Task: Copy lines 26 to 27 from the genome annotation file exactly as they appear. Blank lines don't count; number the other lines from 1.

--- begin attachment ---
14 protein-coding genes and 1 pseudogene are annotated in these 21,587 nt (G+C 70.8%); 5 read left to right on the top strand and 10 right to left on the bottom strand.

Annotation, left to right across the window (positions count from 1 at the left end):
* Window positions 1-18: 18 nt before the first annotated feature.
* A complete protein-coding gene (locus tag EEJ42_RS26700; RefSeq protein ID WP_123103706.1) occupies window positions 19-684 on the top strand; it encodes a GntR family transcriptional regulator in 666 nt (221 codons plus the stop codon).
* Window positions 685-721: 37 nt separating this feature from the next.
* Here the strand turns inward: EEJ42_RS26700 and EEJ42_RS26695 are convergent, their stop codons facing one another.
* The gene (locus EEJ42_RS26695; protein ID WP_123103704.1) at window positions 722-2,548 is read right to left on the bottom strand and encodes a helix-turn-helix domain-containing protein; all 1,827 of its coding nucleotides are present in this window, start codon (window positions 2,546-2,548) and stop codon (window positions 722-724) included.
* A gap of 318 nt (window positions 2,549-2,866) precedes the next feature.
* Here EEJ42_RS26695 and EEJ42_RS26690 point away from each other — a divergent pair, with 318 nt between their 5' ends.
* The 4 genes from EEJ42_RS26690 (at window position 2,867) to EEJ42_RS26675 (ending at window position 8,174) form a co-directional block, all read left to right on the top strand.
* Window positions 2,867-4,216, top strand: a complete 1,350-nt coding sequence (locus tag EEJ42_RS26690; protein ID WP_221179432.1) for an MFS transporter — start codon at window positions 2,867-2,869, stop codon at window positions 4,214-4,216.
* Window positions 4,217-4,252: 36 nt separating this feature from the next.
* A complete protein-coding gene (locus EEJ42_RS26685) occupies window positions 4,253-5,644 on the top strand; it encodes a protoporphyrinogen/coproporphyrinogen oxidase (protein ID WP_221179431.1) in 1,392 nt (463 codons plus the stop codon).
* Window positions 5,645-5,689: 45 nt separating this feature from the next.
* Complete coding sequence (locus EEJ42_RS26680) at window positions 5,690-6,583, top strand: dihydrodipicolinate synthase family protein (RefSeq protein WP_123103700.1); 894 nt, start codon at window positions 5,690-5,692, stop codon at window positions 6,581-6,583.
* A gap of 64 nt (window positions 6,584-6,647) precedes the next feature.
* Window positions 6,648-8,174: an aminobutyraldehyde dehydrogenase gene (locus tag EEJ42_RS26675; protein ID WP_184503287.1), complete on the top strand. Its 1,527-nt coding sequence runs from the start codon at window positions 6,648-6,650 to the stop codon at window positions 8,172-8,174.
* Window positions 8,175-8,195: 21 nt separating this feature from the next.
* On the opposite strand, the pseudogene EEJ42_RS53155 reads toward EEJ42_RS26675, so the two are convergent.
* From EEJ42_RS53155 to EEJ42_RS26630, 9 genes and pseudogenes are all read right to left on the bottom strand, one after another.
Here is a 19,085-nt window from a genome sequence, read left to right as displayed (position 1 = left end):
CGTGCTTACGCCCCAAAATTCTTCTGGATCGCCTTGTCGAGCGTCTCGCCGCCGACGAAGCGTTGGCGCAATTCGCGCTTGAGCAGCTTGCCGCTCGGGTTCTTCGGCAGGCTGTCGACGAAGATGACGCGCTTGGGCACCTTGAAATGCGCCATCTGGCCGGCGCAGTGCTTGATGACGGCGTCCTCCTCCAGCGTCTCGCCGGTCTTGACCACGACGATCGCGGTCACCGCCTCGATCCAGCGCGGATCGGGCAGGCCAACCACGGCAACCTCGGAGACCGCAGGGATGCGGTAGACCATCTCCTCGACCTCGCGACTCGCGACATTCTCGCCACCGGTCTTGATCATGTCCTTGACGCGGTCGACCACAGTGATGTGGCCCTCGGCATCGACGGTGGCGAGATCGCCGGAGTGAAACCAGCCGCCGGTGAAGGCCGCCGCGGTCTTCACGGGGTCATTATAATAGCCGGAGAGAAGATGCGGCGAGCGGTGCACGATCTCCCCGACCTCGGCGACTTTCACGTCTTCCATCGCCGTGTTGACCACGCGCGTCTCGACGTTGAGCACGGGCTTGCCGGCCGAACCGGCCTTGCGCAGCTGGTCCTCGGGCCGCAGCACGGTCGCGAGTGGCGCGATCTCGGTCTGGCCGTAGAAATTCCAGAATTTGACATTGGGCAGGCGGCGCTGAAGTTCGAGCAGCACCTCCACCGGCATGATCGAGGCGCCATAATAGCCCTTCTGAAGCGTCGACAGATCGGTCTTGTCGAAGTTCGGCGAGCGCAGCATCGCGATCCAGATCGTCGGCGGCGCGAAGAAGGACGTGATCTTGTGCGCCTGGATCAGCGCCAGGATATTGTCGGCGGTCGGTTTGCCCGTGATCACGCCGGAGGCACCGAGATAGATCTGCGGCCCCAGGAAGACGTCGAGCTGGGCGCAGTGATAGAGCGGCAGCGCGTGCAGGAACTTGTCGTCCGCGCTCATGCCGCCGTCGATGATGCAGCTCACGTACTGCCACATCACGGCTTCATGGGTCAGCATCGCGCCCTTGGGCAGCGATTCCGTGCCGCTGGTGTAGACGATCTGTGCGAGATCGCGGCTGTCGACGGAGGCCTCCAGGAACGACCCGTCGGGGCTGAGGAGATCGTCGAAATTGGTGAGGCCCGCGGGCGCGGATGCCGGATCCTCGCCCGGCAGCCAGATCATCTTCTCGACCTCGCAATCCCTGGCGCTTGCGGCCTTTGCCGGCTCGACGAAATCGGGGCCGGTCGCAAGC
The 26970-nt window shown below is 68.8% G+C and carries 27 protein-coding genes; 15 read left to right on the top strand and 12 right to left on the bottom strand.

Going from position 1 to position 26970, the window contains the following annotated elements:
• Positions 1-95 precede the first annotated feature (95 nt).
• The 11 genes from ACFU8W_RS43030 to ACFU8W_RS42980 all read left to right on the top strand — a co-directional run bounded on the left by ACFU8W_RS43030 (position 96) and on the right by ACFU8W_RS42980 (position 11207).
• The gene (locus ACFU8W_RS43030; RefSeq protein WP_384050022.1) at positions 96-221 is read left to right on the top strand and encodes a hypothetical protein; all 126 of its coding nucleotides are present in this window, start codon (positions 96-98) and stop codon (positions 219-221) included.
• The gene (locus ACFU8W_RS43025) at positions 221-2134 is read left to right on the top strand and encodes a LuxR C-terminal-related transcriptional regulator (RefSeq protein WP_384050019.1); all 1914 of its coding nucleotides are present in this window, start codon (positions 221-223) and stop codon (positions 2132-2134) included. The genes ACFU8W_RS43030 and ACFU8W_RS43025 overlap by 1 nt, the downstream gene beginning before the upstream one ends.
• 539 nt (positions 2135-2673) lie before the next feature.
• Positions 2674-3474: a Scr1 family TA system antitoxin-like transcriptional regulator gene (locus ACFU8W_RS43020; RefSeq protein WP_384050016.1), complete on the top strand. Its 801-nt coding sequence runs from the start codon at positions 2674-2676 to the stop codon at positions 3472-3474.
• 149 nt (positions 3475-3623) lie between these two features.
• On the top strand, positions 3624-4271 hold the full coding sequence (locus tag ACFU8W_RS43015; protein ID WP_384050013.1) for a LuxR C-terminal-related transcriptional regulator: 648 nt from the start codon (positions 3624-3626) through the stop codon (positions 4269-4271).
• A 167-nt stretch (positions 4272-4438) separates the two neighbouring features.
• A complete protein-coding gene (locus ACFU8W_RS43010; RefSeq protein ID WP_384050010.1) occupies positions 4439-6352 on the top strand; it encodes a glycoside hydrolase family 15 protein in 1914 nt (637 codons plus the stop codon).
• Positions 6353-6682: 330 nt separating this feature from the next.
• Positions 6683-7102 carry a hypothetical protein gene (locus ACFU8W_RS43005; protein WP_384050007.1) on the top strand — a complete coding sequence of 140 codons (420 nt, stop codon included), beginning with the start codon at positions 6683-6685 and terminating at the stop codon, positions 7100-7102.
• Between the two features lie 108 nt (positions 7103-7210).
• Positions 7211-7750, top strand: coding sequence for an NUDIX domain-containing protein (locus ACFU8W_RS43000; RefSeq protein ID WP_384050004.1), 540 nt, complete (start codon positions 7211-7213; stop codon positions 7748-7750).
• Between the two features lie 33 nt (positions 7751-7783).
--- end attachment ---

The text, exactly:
• The 11 genes from ACFU8W_RS43030 to ACFU8W_RS42980 all read left to right on the top strand — a co-directional run bounded on the left by ACFU8W_RS43030 (position 96) and on the right by ACFU8W_RS42980 (position 11207).
• The gene (locus ACFU8W_RS43030; RefSeq protein WP_384050022.1) at positions 96-221 is read left to right on the top strand and encodes a hypothetical protein; all 126 of its coding nucleotides are present in this window, start codon (positions 96-98) and stop codon (positions 219-221) included.